HUESERA: THE BONE WOMAN movie poster | ©2023 XYZ Films

HUESERA: THE BONE WOMAN movie poster | ©2023 XYZ Films

Rating: Not Rated
Stars: Natalia Solián, Alfonso Dosal, Mayra Batalla, Mercedes Hernández, Sonia Couoh, Aída López, Anahí Allué, Martha Claudia Moreno, Emilram Cossío
Writers: Michelle Garza Cervera & Abia Castillo
Director: Michelle Garza Cervera
Distributor: XYZ Films
Release Date: February 10, 2023 (theatrical); February 16, 2023 (VOD)

HUESERA: THE BONE WOMAN is a movie good enough to maintain its ambiguity without either patronizing or frustrating the audience.

The Spanish-language, Mexican/Peruvian-made HUESERA begins at the site of an enormous statue of the Virgin Mary, which towers over the nearby trees. This is a (real) shrine where worshippers come, singing the “Hail Mary” prayer. Valeria (Natalia Solián), a young Mexican woman accompanied by her supportive aunt Chabela (Mercedes Hernández), is here to pray for fertility.

Then we cut to a darkened room, where a cloaked figure is on fire.

And then we’re with Natalia and her husband Raúl (Alfonso Dosal), making love in bed. They are happy, trying for a baby. A visit to the obstetrician confirms they’ve been successful.

Valeria is craftsperson who makes furniture. Raúl has been a musician, though more recently, he’s gone into advertising. They seem to be doing well.

But on Mother’s Day, when the couple break their good news to the family, Valeria’s sister Vero (Sonia Couoh) teases her hard about a bad babysitting incident in the past. Vero declares that Valeria isn’t “a kid person” and perhaps shouldn’t be a mother. This of course doesn’t go over well, though Raúl dismisses it as “just messing around.”

Back home, Valeria looks out the window to see a woman in the building across the way jump to the courtyard below, smashing her legs so that the broken bones stick at unnatural angles out of the skin. But when Valeria tries to show Raúl, the woman is no longer there.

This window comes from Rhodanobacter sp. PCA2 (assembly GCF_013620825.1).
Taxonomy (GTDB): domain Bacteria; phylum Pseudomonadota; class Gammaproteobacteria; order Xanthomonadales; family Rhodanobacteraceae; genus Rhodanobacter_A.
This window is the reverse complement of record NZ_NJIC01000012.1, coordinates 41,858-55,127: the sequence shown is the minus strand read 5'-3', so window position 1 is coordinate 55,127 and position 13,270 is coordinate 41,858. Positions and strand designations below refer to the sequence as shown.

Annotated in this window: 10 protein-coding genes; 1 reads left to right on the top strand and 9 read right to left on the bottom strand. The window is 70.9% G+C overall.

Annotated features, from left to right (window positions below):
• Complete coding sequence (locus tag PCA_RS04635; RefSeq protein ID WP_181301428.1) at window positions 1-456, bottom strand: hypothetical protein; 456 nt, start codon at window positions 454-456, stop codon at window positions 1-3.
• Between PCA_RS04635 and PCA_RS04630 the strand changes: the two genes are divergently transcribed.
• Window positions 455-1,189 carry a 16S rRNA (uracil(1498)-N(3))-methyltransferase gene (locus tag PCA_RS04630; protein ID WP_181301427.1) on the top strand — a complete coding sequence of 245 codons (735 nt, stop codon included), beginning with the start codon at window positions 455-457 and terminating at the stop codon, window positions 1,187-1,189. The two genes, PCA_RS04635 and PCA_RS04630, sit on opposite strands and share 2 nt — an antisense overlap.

The woman comes back, repeatedly, more destructive each time, but never in a way that Valeria can prove to other adults. Whether she is suffering from depression so severe that it’s causing hallucinations, or whether there is an actual malevolent presence, it’s clear that Valeria and perhaps those around her are in grave peril.

Director Michelle Garza Cervera and her co-writer Abia Castillo make HUESERA equal parts character study and horror film. We flash back to Valeria’s youth and previous relationships, which greatly inform her present.

The film is helped immeasurably by Solián, who conveys hope and anguish with enormous power. Some of Valeria’s behavior might make us lose patience with her, but Solián is so sincere in her multilayered fear that we wind up feeling compassion.

Folk medicine (if not outright witchcraft) is presented as a part of life in HUESERA. Characters may embrace, avoid, or ignore it, but nobody seems to think it’s absurd, which saves the characters and the movie (and us) a lot of time.

Dark but not so shadowy that we can’t see, tense but not alienating, HUESERA is an unconventional look at its subject matter. Gradually, HUESERA reveals itself to have much more on its mind than what we might expect from the set-up. Discussing this aspect is spoilery, but it is uncommon in this genre. What we do expect, and what we satisfyingly receive, is a genuine sense of dread, in a thoughtful context.

In Spanish, with subtitles.

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